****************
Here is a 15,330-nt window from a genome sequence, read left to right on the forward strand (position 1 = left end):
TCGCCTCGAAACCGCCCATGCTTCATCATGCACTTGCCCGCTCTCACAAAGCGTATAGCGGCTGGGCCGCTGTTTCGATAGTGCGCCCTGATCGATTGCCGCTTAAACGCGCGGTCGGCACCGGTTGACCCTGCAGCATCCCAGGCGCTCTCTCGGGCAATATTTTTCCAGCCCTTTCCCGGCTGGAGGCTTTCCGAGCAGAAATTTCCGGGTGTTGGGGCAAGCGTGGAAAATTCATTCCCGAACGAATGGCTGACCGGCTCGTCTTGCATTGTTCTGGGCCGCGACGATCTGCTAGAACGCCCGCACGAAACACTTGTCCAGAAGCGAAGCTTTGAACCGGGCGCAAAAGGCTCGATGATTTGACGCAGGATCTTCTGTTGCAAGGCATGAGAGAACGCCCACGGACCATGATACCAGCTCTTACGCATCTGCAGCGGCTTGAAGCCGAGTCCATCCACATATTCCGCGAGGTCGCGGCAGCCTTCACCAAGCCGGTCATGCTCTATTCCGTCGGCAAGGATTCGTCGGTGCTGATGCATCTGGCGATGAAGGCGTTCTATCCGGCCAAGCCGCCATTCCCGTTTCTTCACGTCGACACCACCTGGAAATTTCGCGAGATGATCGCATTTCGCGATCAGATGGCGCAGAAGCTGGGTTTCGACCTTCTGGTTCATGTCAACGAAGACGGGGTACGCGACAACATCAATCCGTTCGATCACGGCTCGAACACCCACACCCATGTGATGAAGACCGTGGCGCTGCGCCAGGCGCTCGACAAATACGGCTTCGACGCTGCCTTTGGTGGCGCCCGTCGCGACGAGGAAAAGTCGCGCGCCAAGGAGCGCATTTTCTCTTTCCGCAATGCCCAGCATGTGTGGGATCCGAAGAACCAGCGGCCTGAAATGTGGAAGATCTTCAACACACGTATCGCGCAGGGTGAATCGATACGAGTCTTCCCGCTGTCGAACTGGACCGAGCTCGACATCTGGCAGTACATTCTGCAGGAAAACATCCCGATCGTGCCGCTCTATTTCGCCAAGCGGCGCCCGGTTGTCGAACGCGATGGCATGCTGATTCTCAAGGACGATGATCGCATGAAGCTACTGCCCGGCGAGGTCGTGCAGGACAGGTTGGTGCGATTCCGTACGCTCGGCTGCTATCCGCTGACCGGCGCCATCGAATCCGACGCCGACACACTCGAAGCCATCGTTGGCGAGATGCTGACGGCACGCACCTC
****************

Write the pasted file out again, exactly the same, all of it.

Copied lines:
Here is a 15,330-nt window from a genome sequence, read left to right on the forward strand (position 1 = left end):
TCGCCTCGAAACCGCCCATGCTTCATCATGCACTTGCCCGCTCTCACAAAGCGTATAGCGGCTGGGCCGCTGTTTCGATAGTGCGCCCTGATCGATTGCCGCTTAAACGCGCGGTCGGCACCGGTTGACCCTGCAGCATCCCAGGCGCTCTCTCGGGCAATATTTTTCCAGCCCTTTCCCGGCTGGAGGCTTTCCGAGCAGAAATTTCCGGGTGTTGGGGCAAGCGTGGAAAATTCATTCCCGAACGAATGGCTGACCGGCTCGTCTTGCATTGTTCTGGGCCGCGACGATCTGCTAGAACGCCCGCACGAAACACTTGTCCAGAAGCGAAGCTTTGAACCGGGCGCAAAAGGCTCGATGATTTGACGCAGGATCTTCTGTTGCAAGGCATGAGAGAACGCCCACGGACCATGATACCAGCTCTTACGCATCTGCAGCGGCTTGAAGCCGAGTCCATCCACATATTCCGCGAGGTCGCGGCAGCCTTCACCAAGCCGGTCATGCTCTATTCCGTCGGCAAGGATTCGTCGGTGCTGATGCATCTGGCGATGAAGGCGTTCTATCCGGCCAAGCCGCCATTCCCGTTTCTTCACGTCGACACCACCTGGAAATTTCGCGAGATGATCGCATTTCGCGATCAGATGGCGCAGAAGCTGGGTTTCGACCTTCTGGTTCATGTCAACGAAGACGGGGTACGCGACAACATCAATCCGTTCGATCACGGCTCGAACACCCACACCCATGTGATGAAGACCGTGGCGCTGCGCCAGGCGCTCGACAAATACGGCTTCGACGCTGCCTTTGGTGGCGCCCGTCGCGACGAGGAAAAGTCGCGCGCCAAGGAGCGCATTTTCTCTTTCCGCAATGCCCAGCATGTGTGGGATCCGAAGAACCAGCGGCCTGAAATGTGGAAGATCTTCAACACACGTATCGCGCAGGGTGAATCGATACGAGTCTTCCCGCTGTCGAACTGGACCGAGCTCGACATCTGGCAGTACATTCTGCAGGAAAACATCCCGATCGTGCCGCTCTATTTCGCCAAGCGGCGCCCGGTTGTCGAACGCGATGGCATGCTGATTCTCAAGGACGATGATCGCATGAAGCTACTGCCCGGCGAGGTCGTGCAGGACAGGTTGGTGCGATTCCGTACGCTCGGCTGCTATCCGCTGACCGGCGCCATCGAATCCGACGCCGACACACTCGAAGCCATCGTTGGCGAGATGCTGACGGCACGCACCTC